Here’s why the ‘Mormon’ church has changed its name
SALT LAKE CITY, Utah (CNN) — When the messages come during the dark of night, Russell M. Nelson reaches for his lighted pen and takes dictation from the Lord.
“OK dear, it’s happening,” the president of the Church of Jesus Christ of Latter-day Saints tells his wife, Wendy Nelson.
“I just remain quiet and soon he’s sitting up at the side of the bed, writing,” she said in a recent church video.
Sometimes the spirit prompts the prophet’s wife to leave the bed, though she’d rather sleep. One such morning, Wendy Nelson told Mormon leaders, her husband emerged from the bedroom waving a yellow notebook.
Russell Nelson has instituted several changes based on revelations since becoming church president in 2018.
“Wendy, you won’t believe what’s been happening for two hours,” she recalled Russell Nelson saying. “The Lord has given me detailed instructions on a process I am to follow.”
Nelson’s nighttime messages have “increased exponentially,” his wife said, since last year when the 94-year-old took the helm of the Church of Jesus Christ of Latter-day Saints, widely known as the Mormon church.
“One of the things the Spirit has repeatedly impressed upon my mind since my new calling as President of the Church,” Nelson said, “is how willing the Lord is to reveal His mind and will.”
Through a spokesman, Nelson declined an interview about his revelations. But more than any Mormon president in recent memory, he speaks openly and often about his divine communications, some of which have significant consequences for the 16.6 million-member church. Last year, Nelson announced that God had told him the church should drop the moniker “Mormon,” a nickname that has stuck since the 1800s.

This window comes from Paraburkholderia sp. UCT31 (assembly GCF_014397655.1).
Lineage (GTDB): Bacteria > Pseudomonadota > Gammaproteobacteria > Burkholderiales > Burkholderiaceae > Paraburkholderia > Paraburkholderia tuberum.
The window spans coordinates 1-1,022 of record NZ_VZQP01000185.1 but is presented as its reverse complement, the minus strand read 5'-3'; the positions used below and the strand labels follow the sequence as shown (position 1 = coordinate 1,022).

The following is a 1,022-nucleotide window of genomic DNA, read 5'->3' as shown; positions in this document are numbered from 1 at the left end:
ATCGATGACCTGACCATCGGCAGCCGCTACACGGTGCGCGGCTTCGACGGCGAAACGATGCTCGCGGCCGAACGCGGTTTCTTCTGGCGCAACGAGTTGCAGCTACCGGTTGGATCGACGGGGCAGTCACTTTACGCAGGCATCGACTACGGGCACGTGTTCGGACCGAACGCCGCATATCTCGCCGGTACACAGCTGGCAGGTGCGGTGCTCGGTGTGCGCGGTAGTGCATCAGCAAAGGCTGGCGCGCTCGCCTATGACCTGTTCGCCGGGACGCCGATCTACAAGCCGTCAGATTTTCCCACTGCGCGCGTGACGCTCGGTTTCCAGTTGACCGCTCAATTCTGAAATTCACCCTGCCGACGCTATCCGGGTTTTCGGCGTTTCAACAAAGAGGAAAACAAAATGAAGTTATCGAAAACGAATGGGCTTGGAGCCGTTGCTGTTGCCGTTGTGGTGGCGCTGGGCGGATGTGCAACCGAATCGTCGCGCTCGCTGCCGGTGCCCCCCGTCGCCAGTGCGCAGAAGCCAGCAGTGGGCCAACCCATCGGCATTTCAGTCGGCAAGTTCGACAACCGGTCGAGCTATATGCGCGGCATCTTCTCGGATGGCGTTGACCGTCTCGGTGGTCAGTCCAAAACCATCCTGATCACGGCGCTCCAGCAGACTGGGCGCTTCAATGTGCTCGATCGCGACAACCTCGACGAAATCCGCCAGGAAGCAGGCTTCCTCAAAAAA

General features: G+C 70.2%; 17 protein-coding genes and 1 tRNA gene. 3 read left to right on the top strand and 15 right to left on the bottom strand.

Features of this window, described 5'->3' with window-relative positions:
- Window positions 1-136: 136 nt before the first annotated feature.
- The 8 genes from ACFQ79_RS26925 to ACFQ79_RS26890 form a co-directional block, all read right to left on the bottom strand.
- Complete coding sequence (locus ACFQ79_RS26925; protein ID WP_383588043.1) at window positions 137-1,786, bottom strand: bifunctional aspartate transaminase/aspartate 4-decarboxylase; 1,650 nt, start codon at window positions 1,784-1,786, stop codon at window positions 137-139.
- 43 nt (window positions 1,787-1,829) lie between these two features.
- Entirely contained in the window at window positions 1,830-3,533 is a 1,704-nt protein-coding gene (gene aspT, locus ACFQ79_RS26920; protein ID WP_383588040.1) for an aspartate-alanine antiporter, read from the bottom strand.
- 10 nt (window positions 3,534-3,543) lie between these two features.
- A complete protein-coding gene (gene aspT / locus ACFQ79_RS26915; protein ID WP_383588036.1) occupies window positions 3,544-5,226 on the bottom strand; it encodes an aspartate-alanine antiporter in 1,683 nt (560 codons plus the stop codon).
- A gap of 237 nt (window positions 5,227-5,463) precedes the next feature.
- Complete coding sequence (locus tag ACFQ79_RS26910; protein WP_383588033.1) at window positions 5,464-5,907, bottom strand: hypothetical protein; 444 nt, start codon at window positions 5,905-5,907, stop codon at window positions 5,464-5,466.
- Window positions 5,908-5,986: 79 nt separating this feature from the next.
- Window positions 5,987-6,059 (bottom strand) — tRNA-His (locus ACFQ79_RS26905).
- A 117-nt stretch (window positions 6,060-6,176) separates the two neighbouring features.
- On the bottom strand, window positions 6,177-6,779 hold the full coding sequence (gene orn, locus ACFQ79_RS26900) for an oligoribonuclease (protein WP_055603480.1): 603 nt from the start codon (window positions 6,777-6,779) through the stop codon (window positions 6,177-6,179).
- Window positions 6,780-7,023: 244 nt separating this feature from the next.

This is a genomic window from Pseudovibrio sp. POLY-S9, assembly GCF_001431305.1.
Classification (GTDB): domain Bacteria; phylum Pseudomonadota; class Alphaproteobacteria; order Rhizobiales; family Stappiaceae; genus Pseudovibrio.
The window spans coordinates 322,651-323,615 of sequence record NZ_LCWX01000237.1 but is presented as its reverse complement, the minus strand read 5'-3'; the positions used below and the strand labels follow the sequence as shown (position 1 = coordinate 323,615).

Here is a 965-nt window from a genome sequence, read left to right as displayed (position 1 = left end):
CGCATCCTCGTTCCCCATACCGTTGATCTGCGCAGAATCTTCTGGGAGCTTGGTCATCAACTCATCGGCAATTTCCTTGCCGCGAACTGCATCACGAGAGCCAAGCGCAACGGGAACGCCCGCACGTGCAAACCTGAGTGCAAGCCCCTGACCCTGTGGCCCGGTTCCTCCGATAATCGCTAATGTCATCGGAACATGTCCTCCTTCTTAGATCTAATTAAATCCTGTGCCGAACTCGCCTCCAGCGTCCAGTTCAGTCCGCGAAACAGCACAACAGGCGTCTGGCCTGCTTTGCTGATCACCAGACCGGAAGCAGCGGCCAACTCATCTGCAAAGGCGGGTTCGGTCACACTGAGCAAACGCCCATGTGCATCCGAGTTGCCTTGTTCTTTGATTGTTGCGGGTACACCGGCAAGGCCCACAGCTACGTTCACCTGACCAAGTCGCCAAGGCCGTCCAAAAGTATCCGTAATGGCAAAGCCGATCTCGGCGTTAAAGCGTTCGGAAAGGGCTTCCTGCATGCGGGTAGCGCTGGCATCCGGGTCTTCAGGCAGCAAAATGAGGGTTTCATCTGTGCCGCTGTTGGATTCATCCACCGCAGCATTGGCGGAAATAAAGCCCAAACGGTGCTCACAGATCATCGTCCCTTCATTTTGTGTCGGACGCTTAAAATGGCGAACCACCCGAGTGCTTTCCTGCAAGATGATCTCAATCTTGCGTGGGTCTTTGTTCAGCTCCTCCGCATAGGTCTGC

“The Lord impressed upon my mind the importance of the name He decreed for his church,” Nelson said, “the Church of Jesus Christ of Latter-day Saints.”
The church has changed its websites, social media accounts, email addresses, even the name of its famous “Mormon” Tabernacle Choir based on Nelson’s revelation. Church leaders have also lobbied the media to stop referring to Latter-day Saints as “Mormons.”
Many church members say they are energized and inspired by Nelson’s prophecies, and reassured that God directs their church through a chaotic and confusing time.
But others express discomfort with Nelson’s “because God told me so” use of authority and worry that it leaves little flexibility for younger Mormons struggling with deep questions about the religion.
“President Nelson is more willing and probably more required to assert his revelatory authority,” said Kathleen Flake, an expert on Mormonism at the University of Virginia. “Required because he is making so many changes and because the church has faced so much pushback.”